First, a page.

On one side of the road is Jianchuan Shilong Bai Ethnic Songs Culture Training Institute with its newly built front door. The middle part of the door has models in the shape of the rattle stick and Longtou Sanxian and were decorated with the Jiama (a local sculpture) on both sides. According to Li Genfan, director of the Shilong Villagers Committee, the training institute recently reconstructed by the original villagers committee has produced great influence


“From Monday to Friday, we hold classes of rattle stick dancing, Bai tunes, Longtou Sanxian, township plays, and dongjing music.”

 

Singers from deep mountains

大山深处的歌者

Li Genfan has been acquainted with Bai tunes since his childhood , “My mom could sing it and I learnt it from her.” Li performed a children’s song that he learnt from his mother. The Bai nursery rhyme in the company of rhythm of a Longtou Sanxian was sung in a tranquil afternoon with gentle breeze in Shilong Village, as if everything has stopped.


The Bai nursery rhyme Li sang is Trumpet Flower, whose lyrics roughly goes as ‘so many trumpet flowers bloomed, one red, another white with a sweet fragrance and the flowers were as big as plates, one is prettier than the other and beloved by both the young and old’.

Li Genfan began attending Shibaoshan Singing Gathering at 15 to 16 and has become a principal contender nowadays. “Without Li starting the gathering, nobody feels like singing,” chuckled some by-standers.

Accompanied by Longtou Sanxian at the prelude, Li sang another classical Bai love song, Little Sweetheart at a high-pitch with strong emotions. Li told us that although there were only several melodies of Bai tunes, everyone sings in his or her unique style which adds up to its variations.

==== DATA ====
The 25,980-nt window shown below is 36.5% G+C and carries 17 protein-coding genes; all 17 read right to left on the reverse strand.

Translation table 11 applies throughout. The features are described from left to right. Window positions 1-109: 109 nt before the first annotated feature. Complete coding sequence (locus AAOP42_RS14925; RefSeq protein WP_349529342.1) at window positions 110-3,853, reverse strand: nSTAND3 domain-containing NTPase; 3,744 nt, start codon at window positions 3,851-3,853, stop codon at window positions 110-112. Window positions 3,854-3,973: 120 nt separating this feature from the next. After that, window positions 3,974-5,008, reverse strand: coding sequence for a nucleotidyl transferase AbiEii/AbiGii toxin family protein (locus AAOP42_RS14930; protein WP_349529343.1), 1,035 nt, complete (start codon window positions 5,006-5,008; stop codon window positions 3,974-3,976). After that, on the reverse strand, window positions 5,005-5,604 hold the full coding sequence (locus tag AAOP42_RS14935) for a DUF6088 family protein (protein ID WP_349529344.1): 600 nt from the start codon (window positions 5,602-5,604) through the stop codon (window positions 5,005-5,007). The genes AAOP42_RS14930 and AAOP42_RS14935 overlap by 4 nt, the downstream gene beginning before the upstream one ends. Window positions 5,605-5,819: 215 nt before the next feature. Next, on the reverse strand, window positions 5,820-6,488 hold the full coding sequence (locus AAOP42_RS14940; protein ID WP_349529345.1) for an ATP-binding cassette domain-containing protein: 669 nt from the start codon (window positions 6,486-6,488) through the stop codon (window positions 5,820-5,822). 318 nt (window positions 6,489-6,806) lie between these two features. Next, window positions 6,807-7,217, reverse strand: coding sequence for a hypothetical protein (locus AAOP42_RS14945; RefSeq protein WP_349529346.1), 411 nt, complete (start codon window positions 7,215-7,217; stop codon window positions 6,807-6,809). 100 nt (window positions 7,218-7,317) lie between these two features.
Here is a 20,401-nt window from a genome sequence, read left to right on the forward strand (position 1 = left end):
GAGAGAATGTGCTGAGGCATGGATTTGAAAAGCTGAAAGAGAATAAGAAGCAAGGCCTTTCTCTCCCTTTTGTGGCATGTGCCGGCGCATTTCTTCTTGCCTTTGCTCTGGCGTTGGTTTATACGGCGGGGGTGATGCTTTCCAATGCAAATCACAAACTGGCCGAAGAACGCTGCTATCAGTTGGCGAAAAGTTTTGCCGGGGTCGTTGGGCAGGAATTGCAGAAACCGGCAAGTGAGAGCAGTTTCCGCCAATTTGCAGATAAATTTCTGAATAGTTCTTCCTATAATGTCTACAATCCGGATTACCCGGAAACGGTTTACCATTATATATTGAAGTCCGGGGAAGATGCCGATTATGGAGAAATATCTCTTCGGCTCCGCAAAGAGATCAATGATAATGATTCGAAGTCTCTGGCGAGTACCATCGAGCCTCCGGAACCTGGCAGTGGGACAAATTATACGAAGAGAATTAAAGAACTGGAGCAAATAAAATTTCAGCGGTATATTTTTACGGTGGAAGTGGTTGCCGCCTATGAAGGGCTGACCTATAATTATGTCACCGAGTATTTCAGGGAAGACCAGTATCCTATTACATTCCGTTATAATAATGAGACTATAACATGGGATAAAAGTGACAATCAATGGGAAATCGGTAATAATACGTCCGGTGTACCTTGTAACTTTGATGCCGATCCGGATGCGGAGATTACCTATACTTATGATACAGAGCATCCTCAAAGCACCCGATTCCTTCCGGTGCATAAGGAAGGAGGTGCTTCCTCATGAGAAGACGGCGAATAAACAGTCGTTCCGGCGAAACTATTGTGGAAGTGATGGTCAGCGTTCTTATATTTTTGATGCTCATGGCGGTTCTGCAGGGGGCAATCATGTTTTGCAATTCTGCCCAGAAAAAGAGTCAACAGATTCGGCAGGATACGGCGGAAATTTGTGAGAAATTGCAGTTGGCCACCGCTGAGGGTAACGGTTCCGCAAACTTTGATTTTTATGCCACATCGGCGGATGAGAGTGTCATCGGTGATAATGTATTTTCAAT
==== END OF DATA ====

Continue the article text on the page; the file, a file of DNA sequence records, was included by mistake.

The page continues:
Li didn’t talk too much about his singing experience, but turned eloquent when it came to the culture training institute.

Li took us to the Culture Training Institute. On the left side of the door, there was a wooden two-floor building with a certain historical appearance, and the space right opposite to the door served as classrooms. He showed us the scores in the exhibition room and said: “These lyrics make no sense to those who don’t understand the Bai vernacular.”

Short of Bai’s own written language, many Bai songs were lost and few scores were preserved. In order to teach Bai songs in the institute, transliterate lyrics were written into Mandarin Chinese. So all students will receive one copy of the score, and learn the tune and lyrics — the only way with a sample of Bai lyrics being reserved.


On the cabinet was displayed a row of Longtou Sanxian composed of a resonance box, head, handle, tuning pegs, bridge and strings. Straps are hung on the player’s neck and the body is placed at the waist. One needs to use the part between his left thumb and index finger to hold the handle and index, middle and the third fingers pressing the string, and right index finger covered in the conical hollow of the tip of a cow’s horn or bounds a bamboo-made pick, and strikes the string for music. Some Longtou Sanxian  were not only decorated by colorful longtou paintings, but by floral patterns engraved on the frame, making it more a work of art than just an instrument.


  The sunlight in the late afternoon cast the empty yard with light beams, making it hot and dry. Switching to another Longtou Sanxian, Li sang the Bai tune in the institute again after stepping out of the exhibition room. The song he sang sounded like a poem he wrote: “when I hear you singing, the whole mountain is listening, and the whole plateau is in jubilation”.